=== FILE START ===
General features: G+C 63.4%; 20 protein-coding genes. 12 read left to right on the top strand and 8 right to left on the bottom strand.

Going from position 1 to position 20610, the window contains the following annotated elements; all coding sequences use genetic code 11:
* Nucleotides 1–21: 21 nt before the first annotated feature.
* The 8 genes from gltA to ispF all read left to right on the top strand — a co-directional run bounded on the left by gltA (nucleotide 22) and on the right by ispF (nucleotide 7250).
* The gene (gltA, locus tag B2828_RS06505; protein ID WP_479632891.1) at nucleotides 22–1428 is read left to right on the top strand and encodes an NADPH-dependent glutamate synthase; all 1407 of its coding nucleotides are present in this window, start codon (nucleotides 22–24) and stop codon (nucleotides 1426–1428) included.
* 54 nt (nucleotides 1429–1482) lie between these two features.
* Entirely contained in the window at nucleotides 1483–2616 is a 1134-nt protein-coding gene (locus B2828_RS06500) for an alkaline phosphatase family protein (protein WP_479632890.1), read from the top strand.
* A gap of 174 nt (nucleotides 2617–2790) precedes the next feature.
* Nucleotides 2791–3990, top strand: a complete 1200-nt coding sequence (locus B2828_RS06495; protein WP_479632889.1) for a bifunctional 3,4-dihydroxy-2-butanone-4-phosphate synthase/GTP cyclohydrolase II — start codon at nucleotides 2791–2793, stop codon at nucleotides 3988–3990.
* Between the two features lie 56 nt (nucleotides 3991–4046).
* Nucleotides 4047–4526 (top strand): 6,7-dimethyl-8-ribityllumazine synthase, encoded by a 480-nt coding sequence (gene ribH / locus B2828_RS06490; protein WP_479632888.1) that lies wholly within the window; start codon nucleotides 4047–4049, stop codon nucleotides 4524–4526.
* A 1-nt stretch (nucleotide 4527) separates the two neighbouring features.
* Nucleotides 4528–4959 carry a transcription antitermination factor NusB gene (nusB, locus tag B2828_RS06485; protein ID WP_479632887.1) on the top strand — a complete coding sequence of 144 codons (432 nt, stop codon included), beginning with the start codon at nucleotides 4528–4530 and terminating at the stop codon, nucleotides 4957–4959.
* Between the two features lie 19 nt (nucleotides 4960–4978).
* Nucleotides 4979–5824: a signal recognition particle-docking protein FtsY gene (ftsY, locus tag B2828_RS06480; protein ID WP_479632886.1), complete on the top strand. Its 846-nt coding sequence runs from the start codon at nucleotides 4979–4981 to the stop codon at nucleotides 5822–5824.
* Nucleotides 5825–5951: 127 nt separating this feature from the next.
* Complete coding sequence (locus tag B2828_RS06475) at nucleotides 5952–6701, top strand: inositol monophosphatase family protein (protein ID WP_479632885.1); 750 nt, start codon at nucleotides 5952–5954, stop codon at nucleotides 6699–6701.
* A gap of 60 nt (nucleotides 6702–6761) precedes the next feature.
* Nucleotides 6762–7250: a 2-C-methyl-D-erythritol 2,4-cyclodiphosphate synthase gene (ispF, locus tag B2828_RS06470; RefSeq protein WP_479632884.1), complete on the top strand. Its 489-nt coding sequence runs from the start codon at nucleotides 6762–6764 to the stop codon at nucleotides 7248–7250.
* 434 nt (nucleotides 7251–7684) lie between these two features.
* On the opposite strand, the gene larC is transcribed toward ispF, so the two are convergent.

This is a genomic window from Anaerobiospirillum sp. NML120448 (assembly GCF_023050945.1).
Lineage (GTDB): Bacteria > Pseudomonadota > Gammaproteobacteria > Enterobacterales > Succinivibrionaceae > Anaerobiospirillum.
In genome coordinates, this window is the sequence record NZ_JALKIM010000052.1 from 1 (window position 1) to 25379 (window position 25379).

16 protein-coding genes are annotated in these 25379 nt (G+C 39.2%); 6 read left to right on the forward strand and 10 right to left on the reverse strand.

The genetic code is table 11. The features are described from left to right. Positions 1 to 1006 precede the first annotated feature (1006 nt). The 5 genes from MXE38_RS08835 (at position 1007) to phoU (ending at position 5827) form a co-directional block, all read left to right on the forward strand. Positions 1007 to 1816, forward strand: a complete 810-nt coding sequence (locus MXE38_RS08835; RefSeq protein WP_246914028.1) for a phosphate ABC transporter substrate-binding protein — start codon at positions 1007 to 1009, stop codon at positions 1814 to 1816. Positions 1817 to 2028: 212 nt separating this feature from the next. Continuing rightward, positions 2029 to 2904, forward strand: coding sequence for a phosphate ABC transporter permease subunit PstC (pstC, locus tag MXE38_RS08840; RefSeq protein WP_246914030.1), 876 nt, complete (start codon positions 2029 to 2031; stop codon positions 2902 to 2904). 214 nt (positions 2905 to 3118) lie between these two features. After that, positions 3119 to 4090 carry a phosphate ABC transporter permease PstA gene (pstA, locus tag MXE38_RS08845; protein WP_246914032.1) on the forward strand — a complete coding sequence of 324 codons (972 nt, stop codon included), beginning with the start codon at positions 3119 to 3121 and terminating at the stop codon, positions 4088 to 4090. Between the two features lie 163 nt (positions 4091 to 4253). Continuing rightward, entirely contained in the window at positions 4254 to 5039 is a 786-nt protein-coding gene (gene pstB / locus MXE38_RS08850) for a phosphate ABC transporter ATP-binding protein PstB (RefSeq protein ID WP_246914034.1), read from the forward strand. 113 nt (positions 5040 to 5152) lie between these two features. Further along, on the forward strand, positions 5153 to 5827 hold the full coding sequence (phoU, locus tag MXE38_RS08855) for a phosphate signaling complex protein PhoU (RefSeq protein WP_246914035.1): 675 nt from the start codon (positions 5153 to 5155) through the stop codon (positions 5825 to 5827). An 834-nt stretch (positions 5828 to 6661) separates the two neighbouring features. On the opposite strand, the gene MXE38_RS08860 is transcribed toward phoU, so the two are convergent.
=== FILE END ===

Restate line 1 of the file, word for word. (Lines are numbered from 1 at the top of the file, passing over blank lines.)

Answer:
General features: G+C 63.4%; 20 protein-coding genes. 12 read left to right on the top strand and 8 right to left on the bottom strand.